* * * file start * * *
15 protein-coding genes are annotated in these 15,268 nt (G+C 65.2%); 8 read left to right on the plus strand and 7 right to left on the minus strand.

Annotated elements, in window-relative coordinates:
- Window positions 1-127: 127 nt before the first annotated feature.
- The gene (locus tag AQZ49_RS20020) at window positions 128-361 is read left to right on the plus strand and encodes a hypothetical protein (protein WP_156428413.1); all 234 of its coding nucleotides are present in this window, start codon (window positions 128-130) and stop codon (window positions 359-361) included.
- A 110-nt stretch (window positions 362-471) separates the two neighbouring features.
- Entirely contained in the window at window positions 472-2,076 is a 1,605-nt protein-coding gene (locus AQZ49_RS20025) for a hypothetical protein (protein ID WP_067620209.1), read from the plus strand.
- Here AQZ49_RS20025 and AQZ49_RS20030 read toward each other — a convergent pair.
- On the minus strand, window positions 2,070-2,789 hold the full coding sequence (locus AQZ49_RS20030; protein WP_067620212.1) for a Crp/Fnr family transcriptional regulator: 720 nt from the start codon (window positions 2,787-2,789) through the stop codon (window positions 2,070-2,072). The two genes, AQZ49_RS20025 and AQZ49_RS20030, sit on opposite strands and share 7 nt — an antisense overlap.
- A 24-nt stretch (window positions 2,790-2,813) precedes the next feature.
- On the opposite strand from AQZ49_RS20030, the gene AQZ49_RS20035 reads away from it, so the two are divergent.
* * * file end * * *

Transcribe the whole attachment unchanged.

15 protein-coding genes are annotated in these 15,268 nt (G+C 65.2%); 8 read left to right on the plus strand and 7 right to left on the minus strand.

Annotated elements, in window-relative coordinates:
- Window positions 1-127: 127 nt before the first annotated feature.
- The gene (locus tag AQZ49_RS20020) at window positions 128-361 is read left to right on the plus strand and encodes a hypothetical protein (protein WP_156428413.1); all 234 of its coding nucleotides are present in this window, start codon (window positions 128-130) and stop codon (window positions 359-361) included.
- A 110-nt stretch (window positions 362-471) separates the two neighbouring features.
- Entirely contained in the window at window positions 472-2,076 is a 1,605-nt protein-coding gene (locus AQZ49_RS20025) for a hypothetical protein (protein ID WP_067620209.1), read from the plus strand.
- Here AQZ49_RS20025 and AQZ49_RS20030 read toward each other — a convergent pair.
- On the minus strand, window positions 2,070-2,789 hold the full coding sequence (locus AQZ49_RS20030; protein WP_067620212.1) for a Crp/Fnr family transcriptional regulator: 720 nt from the start codon (window positions 2,787-2,789) through the stop codon (window positions 2,070-2,072). The two genes, AQZ49_RS20025 and AQZ49_RS20030, sit on opposite strands and share 7 nt — an antisense overlap.
- A 24-nt stretch (window positions 2,790-2,813) precedes the next feature.
- On the opposite strand from AQZ49_RS20030, the gene AQZ49_RS20035 reads away from it, so the two are divergent.